A Texas-based oil company has opened a new regional headquarters in southeastern New Mexico as activity in the Permian Basin heats up.

Officials with Mewbourne Oil say the new office represents the company's commitment to the region and its interest in expansion in the years to come.

Founder and owner Curtis Mewbourne says the Permian, which spans parts of New Mexico and West Texas, has emerged as one of the premier basins in the global oil and gas industry.

Mewbourne already is among the most active oil and gas drillers in New Mexico. The company has about 135 employees in Hobbs and expects to hire more.

Gov. Susana Martinez was among those who were in Hobbs on Wednesday to mark the opening of Mewbourne's new office.

Albuquerque Police Officer Faces 2 Suits For On-Duty CrashesThe Associated Press & The ABQ Journal

An Albuquerque police officer who has been in at least five on-duty vehicle crashes in the past three years is facing lawsuits in connection with two of the crashes.

The Albuquerque Journal reports officer Patrick Casias was sued in March and then again last week. Both lawsuits were filed in state district court and are seeking damages.

Albuquerque police said Casias could not have prevented either accident, and point out the many hours officers spend in their cars each day.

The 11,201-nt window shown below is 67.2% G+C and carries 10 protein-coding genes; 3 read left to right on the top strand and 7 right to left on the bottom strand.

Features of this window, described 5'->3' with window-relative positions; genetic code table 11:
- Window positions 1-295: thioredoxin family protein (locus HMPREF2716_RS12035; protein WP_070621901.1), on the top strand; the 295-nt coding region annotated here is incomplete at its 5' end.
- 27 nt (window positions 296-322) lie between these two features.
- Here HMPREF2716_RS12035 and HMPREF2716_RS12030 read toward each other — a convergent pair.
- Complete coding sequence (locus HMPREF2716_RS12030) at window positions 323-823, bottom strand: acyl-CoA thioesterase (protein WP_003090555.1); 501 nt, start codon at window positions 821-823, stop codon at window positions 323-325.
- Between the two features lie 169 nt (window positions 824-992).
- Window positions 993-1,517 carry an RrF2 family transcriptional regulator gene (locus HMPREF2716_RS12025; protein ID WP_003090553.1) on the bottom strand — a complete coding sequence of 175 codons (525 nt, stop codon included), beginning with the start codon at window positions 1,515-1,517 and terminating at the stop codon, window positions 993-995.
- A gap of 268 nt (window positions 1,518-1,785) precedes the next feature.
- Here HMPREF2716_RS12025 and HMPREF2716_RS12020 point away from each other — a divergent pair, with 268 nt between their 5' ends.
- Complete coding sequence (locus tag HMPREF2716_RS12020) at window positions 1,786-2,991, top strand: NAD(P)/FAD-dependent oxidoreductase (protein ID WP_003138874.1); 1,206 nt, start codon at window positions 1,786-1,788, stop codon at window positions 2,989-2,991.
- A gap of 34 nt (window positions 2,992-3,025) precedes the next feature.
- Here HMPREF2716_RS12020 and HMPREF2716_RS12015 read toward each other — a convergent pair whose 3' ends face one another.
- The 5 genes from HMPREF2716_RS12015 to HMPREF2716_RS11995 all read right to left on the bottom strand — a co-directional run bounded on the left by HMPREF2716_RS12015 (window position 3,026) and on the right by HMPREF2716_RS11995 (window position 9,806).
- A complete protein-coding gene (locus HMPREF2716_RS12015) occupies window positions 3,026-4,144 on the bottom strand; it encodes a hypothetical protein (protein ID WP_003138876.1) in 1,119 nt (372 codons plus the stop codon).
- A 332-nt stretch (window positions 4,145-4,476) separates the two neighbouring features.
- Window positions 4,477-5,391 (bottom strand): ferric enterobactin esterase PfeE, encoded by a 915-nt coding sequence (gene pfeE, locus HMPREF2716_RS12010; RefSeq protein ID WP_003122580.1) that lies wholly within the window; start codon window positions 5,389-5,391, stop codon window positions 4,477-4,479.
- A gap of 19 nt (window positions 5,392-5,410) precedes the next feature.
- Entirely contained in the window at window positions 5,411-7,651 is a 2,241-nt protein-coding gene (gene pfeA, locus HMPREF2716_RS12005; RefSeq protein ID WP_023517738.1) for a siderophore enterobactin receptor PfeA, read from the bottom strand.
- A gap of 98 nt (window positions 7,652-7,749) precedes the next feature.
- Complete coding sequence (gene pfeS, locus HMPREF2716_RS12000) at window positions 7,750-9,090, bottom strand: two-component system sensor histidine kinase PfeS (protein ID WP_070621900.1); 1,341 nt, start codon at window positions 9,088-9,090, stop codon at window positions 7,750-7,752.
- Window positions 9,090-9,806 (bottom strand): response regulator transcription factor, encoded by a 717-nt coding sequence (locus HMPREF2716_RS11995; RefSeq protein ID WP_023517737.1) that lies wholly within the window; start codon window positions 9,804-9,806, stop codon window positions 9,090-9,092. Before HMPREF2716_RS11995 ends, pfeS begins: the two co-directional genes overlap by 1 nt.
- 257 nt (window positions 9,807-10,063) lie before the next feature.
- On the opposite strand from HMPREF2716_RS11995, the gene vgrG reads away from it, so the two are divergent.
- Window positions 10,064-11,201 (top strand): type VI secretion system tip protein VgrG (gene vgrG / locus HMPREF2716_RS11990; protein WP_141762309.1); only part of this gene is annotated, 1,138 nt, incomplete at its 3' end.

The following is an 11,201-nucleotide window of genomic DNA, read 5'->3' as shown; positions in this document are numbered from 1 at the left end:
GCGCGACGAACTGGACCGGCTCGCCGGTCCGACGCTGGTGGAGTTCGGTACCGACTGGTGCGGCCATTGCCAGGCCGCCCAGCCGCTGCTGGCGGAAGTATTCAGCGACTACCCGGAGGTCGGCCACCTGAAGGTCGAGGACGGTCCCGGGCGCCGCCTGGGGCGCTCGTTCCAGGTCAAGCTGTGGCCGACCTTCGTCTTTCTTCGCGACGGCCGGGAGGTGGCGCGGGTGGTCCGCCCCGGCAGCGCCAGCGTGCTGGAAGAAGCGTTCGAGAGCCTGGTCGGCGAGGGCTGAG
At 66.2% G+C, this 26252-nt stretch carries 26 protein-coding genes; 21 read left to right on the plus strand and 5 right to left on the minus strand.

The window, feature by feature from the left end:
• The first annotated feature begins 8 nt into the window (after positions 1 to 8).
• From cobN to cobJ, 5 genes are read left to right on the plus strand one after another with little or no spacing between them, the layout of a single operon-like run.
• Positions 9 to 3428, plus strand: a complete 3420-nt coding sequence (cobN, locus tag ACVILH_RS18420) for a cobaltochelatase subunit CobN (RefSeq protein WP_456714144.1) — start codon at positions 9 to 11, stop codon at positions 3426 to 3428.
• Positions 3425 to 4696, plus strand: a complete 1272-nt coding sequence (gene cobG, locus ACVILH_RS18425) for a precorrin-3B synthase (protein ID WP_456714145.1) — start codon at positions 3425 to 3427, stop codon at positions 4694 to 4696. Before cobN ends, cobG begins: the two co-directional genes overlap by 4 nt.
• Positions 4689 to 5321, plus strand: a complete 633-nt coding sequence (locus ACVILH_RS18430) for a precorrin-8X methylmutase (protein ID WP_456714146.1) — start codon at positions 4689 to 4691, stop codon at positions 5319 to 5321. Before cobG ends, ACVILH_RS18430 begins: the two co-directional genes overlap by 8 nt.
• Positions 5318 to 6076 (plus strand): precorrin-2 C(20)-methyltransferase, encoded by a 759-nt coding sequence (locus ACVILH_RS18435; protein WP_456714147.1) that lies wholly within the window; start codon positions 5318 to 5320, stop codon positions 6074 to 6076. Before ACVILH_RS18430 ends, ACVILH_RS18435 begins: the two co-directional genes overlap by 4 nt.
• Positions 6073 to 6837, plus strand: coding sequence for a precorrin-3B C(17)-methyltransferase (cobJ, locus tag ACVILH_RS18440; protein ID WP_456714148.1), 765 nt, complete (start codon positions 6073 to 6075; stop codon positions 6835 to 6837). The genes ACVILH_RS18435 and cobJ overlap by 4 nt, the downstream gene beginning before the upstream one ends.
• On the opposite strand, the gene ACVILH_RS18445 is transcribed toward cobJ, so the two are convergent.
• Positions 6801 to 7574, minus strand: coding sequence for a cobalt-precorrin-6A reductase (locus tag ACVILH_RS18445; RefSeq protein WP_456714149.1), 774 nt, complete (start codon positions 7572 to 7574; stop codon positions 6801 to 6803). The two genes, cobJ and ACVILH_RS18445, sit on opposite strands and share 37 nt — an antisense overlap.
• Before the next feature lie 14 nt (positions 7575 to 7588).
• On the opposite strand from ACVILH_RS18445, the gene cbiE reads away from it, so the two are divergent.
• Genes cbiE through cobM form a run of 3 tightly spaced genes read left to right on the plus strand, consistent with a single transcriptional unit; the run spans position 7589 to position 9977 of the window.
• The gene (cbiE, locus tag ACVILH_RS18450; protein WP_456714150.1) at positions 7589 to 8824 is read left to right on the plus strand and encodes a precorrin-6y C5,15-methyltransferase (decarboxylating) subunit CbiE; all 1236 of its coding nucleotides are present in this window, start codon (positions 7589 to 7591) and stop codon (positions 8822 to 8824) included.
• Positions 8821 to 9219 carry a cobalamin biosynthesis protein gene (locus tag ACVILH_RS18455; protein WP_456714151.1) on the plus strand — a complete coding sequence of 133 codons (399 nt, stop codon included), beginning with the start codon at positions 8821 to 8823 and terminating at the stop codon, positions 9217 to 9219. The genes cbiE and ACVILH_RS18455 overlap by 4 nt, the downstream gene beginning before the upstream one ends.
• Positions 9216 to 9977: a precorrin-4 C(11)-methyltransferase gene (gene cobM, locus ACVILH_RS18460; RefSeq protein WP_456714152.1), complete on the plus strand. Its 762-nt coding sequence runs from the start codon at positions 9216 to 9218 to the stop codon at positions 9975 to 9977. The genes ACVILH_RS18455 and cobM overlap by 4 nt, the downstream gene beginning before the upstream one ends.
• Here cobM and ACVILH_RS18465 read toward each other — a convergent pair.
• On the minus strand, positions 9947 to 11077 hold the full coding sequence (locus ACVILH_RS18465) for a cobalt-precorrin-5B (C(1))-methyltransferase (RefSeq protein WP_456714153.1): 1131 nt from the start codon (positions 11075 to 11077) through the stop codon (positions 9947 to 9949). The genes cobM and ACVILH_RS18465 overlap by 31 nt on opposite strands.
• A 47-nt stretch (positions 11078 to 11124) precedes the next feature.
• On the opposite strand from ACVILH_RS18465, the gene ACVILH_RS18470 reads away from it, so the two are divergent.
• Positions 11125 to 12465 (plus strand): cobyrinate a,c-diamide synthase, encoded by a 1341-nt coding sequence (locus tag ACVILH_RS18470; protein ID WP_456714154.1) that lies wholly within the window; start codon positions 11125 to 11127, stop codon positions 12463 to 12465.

The lawsuits come at a time when the department faces scrutiny for the number of crashes its officers have been involved in. Albuquerque's Police Oversight Board recently asked for a presentation from the department about its crash statistics compared to other departments.

Navajo Council Waiting For Special Session On Plant LeaseAssociated Press

The Navajo Nation Council has tabled legislation seeking to extend the lease on a coal-fired power plant in northern Arizona.

Council members say they'll wait for a special session on the issue Monday in Window Rock.

The current lease for the Navajo Generating Station in Page is scheduled to expire in December 2019.

If the tribe doesn't approve a lease extension by July 1, the plant will have to close at the end of this year to be torn down by 2020.

The plant's owners announced in February they plan to close it when their lease expires, citing the availability of less expensive power generated by burning natural gas.

The power plant and a coal mine that supplies it employ about 750 people.

Albuquerque Officials Warn Of Dry Conditions For July 4thAssociated Press

Officials in New Mexico's largest city are urging people to attend public fireworks displays instead of purchasing fireworks this July Fourth.

They pointed to triple-digit temperatures and dry conditions as reasons for the increased fire danger along Albuquerque's stretch of the Rio Grande, the foothills bordering the city to the east and the mesa on the west.

City ordinance prohibits the sale and use of all aerial fireworks within the city limits.